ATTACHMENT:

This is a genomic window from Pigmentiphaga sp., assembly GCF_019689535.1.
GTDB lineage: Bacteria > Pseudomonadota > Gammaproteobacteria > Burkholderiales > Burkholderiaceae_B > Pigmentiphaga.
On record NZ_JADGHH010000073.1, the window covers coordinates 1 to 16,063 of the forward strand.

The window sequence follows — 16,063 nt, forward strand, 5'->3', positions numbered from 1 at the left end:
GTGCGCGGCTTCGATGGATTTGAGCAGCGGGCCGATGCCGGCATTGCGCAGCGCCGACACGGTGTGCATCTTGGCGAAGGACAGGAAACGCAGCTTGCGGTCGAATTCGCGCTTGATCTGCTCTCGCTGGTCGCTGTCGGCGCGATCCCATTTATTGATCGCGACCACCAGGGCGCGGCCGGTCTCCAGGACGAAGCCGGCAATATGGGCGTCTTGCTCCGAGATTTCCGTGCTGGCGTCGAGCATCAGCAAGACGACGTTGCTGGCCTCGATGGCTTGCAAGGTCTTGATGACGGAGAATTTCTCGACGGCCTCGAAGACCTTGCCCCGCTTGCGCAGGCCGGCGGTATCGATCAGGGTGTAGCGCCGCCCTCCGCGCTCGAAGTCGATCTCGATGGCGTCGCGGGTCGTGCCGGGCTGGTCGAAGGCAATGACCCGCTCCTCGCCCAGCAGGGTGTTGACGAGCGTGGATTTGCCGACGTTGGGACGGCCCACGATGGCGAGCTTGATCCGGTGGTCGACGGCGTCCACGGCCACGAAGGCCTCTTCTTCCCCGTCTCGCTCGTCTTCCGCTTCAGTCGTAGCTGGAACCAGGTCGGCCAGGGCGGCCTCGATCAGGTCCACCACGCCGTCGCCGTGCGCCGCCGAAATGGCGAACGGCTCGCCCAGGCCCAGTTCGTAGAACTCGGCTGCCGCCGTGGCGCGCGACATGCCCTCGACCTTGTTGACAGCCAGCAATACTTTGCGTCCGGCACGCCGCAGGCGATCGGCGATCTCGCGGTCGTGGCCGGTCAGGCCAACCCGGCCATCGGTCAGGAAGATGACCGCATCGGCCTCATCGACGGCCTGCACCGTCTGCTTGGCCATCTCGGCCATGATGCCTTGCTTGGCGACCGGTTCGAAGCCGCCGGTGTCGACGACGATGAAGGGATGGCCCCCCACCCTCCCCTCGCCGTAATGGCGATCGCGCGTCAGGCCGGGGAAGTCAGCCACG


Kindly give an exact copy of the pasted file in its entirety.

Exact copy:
This is a genomic window from Pigmentiphaga sp., assembly GCF_019689535.1.
GTDB lineage: Bacteria > Pseudomonadota > Gammaproteobacteria > Burkholderiales > Burkholderiaceae_B > Pigmentiphaga.
On record NZ_JADGHH010000073.1, the window covers coordinates 1 to 16,063 of the forward strand.

The window sequence follows — 16,063 nt, forward strand, 5'->3', positions numbered from 1 at the left end:
GTGCGCGGCTTCGATGGATTTGAGCAGCGGGCCGATGCCGGCATTGCGCAGCGCCGACACGGTGTGCATCTTGGCGAAGGACAGGAAACGCAGCTTGCGGTCGAATTCGCGCTTGATCTGCTCTCGCTGGTCGCTGTCGGCGCGATCCCATTTATTGATCGCGACCACCAGGGCGCGGCCGGTCTCCAGGACGAAGCCGGCAATATGGGCGTCTTGCTCCGAGATTTCCGTGCTGGCGTCGAGCATCAGCAAGACGACGTTGCTGGCCTCGATGGCTTGCAAGGTCTTGATGACGGAGAATTTCTCGACGGCCTCGAAGACCTTGCCCCGCTTGCGCAGGCCGGCGGTATCGATCAGGGTGTAGCGCCGCCCTCCGCGCTCGAAGTCGATCTCGATGGCGTCGCGGGTCGTGCCGGGCTGGTCGAAGGCAATGACCCGCTCCTCGCCCAGCAGGGTGTTGACGAGCGTGGATTTGCCGACGTTGGGACGGCCCACGATGGCGAGCTTGATCCGGTGGTCGACGGCGTCCACGGCCACGAAGGCCTCTTCTTCCCCGTCTCGCTCGTCTTCCGCTTCAGTCGTAGCTGGAACCAGGTCGGCCAGGGCGGCCTCGATCAGGTCCACCACGCCGTCGCCGTGCGCCGCCGAAATGGCGAACGGCTCGCCCAGGCCCAGTTCGTAGAACTCGGCTGCCGCCGTGGCGCGCGACATGCCCTCGACCTTGTTGACAGCCAGCAATACTTTGCGTCCGGCACGCCGCAGGCGATCGGCGATCTCGCGGTCGTGGCCGGTCAGGCCAACCCGGCCATCGGTCAGGAAGATGACCGCATCGGCCTCATCGACGGCCTGCACCGTCTGCTTGGCCATCTCGGCCATGATGCCTTGCTTGGCGACCGGTTCGAAGCCGCCGGTGTCGACGACGATGAAGGGATGGCCCCCCACCCTCCCCTCGCCGTAATGGCGATCGCGCGTCAGGCCGGGGAAGTCAGCCACG